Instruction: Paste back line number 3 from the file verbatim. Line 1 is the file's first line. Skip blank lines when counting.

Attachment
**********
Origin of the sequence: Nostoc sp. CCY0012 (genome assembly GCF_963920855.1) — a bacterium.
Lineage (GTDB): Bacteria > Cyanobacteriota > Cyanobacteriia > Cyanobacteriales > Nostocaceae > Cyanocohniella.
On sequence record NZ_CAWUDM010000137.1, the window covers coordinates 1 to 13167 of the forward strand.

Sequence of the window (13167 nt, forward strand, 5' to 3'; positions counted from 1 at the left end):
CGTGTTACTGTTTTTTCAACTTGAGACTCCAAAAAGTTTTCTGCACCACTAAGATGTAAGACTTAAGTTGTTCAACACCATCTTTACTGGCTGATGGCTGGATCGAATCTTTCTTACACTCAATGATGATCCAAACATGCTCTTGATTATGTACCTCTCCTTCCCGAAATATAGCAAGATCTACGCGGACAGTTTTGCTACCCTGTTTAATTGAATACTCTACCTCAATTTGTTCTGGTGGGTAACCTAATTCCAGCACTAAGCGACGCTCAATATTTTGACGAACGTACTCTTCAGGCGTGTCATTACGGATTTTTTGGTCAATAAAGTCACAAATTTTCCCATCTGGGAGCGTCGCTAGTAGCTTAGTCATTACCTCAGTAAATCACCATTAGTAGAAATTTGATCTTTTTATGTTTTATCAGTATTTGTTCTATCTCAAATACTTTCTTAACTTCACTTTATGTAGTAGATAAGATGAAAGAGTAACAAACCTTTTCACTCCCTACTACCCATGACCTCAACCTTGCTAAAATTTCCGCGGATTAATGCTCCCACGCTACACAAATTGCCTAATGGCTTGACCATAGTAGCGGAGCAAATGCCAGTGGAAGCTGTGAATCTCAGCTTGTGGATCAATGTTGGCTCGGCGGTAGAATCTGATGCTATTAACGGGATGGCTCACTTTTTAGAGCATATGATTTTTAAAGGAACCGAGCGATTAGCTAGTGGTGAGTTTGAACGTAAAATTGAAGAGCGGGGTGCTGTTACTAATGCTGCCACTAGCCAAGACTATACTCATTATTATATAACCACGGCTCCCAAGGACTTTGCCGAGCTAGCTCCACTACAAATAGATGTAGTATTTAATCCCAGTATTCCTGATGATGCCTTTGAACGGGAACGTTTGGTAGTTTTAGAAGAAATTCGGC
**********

On sequence record NZ_CAWUDM010000137.1, the window covers coordinates 1 to 13167 of the forward strand.